Saturday, September 11, 2010

The Kitchen Boy by Robert Alexander

Though the events are almost a century old, the imprisonment and execution of Tsar Nicholas and his family still hold an aura of mystery that fascinates. In haunting prose, Robert Alexander retells the story through the eyes of Leonka, on the kitchen boy to the Romanovs, who claims to be the last living witness to the family's brutal execution. Mysteriously spared by the Bolsheviks, the boy vanished into the bloody tides of the Russian Revolution. Now, through Alexander's conjuring, he reemerges to tell his story. What did the young boy see in those last days of the Imperial Family? Does he have answers to long-standing questions about secret letters smuggled to the Tsar, thirty-eight pounds of missing tsarist jewels, and why the bodies of two Romanov children are missing from the secret grave discovered in 1991?

I hesitated for a long time in picking up this book because I once read a description of Tsar Nicholas last moments and it so impressed me for its brutality that I always felt a bit depressed whenever I thought of reading this about it even in HF. But yesterday I was looking for something different to read and I thought it was time to give this one a chance.

I'm very glad that I did it because I think Alexander wrote an engaging story. Nothing is really new in the first chapters but he manages to make us care for the characters at the same time that he points out their flaws. We see them through the eyes of Leonka, the kitchen boy of the title. It is though him that the Imperial family receives notes from their supporters detailing a plan to release them. Since we know from the beginning how it all ends it's a bit sad to read of how much hope they had. The narrator is now an old man telling his granddaughter of the events of the past. He feels guilty that he did not manage to save them and he is the only witness of what really happened in the "House of Special Purpose" in that fateful night of July 17th 1918.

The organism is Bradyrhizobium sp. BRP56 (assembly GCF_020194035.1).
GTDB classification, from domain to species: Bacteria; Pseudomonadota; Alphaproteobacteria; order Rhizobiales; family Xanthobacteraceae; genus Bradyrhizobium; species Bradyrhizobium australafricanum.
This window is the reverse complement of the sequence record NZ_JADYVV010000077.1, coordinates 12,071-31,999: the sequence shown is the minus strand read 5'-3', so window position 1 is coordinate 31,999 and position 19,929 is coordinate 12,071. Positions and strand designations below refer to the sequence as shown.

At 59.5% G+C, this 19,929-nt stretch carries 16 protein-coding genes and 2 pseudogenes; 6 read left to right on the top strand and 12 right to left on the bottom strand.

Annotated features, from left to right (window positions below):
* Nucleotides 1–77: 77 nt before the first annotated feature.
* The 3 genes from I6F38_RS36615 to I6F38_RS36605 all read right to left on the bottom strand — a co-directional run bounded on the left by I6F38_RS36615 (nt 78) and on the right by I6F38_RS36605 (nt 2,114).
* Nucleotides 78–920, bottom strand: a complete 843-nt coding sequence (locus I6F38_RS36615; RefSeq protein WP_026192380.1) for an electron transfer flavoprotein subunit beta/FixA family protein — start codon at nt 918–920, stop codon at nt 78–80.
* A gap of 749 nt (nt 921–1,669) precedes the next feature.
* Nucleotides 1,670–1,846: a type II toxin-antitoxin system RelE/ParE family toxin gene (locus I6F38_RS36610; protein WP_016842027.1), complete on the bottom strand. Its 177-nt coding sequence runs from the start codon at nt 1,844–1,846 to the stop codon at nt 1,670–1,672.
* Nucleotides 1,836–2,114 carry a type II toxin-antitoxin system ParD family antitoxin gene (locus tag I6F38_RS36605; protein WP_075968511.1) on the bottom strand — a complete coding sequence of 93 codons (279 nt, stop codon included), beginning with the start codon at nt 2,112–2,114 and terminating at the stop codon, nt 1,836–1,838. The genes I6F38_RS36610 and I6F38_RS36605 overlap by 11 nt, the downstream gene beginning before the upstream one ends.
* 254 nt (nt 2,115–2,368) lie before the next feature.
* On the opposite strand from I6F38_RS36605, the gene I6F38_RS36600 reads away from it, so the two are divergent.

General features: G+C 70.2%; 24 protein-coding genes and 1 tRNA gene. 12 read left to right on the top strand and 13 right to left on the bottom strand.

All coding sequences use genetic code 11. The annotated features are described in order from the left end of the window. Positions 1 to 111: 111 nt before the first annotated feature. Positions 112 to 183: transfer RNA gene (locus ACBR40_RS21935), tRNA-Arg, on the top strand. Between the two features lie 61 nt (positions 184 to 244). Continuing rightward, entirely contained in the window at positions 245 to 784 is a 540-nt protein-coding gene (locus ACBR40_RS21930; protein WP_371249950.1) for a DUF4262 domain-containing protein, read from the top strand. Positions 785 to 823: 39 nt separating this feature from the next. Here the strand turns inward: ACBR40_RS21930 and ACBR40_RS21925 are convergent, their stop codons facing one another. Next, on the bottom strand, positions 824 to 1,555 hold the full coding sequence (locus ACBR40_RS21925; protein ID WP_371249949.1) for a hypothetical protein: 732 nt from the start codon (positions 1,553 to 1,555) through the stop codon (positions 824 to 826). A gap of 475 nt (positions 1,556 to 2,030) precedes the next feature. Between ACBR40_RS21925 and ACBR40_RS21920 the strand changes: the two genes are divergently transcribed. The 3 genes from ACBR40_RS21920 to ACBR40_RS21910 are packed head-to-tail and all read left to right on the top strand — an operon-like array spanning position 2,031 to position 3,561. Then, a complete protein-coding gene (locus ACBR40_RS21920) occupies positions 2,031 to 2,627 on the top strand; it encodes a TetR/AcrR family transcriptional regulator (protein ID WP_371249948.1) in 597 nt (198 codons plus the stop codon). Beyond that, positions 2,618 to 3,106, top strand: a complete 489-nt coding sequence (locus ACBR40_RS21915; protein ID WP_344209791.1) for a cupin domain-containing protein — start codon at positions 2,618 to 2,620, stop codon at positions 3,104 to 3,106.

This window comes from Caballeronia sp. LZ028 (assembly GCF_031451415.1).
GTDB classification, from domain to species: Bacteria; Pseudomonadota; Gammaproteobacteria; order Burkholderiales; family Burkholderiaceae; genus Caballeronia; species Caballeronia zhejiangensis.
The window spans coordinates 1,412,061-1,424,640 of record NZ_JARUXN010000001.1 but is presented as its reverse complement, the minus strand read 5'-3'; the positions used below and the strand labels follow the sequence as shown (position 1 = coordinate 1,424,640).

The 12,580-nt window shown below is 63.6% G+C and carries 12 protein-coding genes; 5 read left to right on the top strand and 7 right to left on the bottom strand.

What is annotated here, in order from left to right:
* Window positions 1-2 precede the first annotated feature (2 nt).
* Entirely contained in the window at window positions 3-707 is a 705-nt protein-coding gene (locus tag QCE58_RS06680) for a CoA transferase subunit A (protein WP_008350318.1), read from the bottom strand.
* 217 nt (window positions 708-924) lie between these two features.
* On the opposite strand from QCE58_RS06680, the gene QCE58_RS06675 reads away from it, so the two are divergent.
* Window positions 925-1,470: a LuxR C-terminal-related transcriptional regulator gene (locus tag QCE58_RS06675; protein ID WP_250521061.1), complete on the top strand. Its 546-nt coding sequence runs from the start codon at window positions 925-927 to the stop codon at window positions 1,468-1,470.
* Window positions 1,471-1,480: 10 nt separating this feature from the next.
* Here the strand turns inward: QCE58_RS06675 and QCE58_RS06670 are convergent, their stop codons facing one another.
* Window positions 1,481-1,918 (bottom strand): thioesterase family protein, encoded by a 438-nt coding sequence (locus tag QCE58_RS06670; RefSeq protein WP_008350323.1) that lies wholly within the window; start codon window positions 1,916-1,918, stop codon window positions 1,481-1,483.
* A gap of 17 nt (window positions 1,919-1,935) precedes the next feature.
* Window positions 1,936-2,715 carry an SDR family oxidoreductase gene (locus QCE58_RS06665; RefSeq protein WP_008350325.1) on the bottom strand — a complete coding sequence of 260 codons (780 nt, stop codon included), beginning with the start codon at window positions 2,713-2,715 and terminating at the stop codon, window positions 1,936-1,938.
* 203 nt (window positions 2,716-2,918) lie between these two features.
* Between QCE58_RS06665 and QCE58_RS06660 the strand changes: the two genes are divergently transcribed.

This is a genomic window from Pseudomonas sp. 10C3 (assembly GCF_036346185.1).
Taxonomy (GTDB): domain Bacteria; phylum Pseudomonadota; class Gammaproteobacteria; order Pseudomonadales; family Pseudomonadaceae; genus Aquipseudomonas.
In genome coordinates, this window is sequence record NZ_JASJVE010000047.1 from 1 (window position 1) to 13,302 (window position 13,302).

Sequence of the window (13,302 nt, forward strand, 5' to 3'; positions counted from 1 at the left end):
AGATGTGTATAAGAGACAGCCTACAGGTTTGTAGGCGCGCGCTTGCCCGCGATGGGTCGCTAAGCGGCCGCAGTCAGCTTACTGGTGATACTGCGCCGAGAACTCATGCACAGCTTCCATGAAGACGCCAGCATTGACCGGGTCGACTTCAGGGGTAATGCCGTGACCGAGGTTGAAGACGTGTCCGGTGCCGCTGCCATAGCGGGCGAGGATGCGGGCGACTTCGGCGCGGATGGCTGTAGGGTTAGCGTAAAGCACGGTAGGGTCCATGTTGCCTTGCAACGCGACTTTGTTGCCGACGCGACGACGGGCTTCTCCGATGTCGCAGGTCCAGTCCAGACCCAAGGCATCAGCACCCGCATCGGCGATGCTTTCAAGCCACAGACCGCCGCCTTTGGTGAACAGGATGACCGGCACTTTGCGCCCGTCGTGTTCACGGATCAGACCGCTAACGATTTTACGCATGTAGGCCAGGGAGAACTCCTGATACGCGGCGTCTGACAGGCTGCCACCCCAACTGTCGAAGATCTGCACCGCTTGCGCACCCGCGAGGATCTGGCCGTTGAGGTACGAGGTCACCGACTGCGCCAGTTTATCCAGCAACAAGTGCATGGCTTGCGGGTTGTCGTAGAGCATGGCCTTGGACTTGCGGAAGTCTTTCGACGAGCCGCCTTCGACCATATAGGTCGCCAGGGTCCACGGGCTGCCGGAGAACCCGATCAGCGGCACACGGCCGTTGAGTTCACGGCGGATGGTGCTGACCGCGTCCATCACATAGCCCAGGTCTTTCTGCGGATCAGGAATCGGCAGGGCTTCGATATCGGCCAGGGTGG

Leonka's narrative also gives a clue about why two of the children's bodies were missing from the family grave. When this book was published (2003) only three of the children's bodies had been found thus leading to stories about how two of them had maybe survived and been smuggled out of Russia. Alexander uses that in an interesting twist at the end of the book but in 2007 those two last bodies were finally identified in another grave thus proving that the whole family did die that night.

It is quite incredible the amount of research that Alexander must have needed to do to write such a story. There's a huge amount of information about Nicholas and Aleksandra's family and about their personalities and behaviour towards others. He doesn't shy away from concluding that Nicholas' rule was far from successful but it is difficult to accept that anyone should be condemned to the brutality the Romanovs faced. While it didn't much add to my knowledge of the period and people involved I found the fiction bits were interesting and well merged in the narrative. I think I might just have to try another on of his books in the future.

Grade: 4/5


  1. I've been wanting to read this one too because I read and reviewed another one of his books The Romanov Bride and I was really impressed with his writing. Someone mentioned that I should read this one as well. It is sad. I wish some of the children had survived as well. So tragic.

  2. I have read a lot of good reviews of this book. I really haven't read any Russian hist fic but I have always been intrigued by this story. Thanks for the review.

  3. I really liked this book. Russian history has always intrigued me and I think this book captured it well. I have never read any of his other books, though, and I really must do so!